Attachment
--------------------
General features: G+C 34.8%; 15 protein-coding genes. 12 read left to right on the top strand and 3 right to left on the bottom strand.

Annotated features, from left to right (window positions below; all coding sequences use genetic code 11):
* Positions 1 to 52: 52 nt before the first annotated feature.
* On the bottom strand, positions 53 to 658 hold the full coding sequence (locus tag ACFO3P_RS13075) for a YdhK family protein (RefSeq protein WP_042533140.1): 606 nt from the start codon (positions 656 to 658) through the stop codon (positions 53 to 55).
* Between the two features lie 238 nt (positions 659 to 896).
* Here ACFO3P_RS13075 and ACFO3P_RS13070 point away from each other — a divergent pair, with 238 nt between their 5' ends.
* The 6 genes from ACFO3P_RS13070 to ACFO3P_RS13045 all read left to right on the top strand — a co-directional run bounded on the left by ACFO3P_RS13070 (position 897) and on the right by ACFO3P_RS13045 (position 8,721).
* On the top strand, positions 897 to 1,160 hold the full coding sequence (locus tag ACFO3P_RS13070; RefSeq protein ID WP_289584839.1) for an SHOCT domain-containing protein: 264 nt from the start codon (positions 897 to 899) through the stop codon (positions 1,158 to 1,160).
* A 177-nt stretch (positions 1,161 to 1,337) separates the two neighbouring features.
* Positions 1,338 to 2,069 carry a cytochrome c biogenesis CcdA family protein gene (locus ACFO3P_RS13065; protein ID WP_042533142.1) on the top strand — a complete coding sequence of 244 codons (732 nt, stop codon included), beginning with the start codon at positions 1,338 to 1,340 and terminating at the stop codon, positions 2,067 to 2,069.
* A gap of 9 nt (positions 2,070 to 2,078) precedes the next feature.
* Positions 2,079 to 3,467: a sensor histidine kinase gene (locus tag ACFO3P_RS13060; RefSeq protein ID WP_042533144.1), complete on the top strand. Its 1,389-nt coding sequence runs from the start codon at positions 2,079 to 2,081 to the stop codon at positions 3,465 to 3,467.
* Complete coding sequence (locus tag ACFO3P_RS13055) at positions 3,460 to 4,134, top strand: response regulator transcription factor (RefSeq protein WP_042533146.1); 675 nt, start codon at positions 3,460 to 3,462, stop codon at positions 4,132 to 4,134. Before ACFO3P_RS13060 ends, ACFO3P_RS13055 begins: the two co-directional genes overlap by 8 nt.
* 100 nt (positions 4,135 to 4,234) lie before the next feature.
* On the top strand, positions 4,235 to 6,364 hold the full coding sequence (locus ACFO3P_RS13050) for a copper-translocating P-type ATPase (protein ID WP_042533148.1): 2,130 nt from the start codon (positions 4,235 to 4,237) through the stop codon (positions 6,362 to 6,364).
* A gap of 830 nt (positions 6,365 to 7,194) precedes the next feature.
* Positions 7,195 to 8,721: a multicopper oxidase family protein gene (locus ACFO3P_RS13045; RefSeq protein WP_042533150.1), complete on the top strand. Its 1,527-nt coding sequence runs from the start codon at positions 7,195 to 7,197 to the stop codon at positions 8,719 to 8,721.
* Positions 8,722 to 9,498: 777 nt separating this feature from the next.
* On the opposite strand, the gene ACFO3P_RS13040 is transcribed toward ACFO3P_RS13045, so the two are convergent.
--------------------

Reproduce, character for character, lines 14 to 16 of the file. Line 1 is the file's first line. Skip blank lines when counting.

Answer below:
* 100 nt (positions 4,135 to 4,234) lie before the next feature.
* On the top strand, positions 4,235 to 6,364 hold the full coding sequence (locus ACFO3P_RS13050) for a copper-translocating P-type ATPase (protein ID WP_042533148.1): 2,130 nt from the start codon (positions 4,235 to 4,237) through the stop codon (positions 6,362 to 6,364).
* A gap of 830 nt (positions 6,365 to 7,194) precedes the next feature.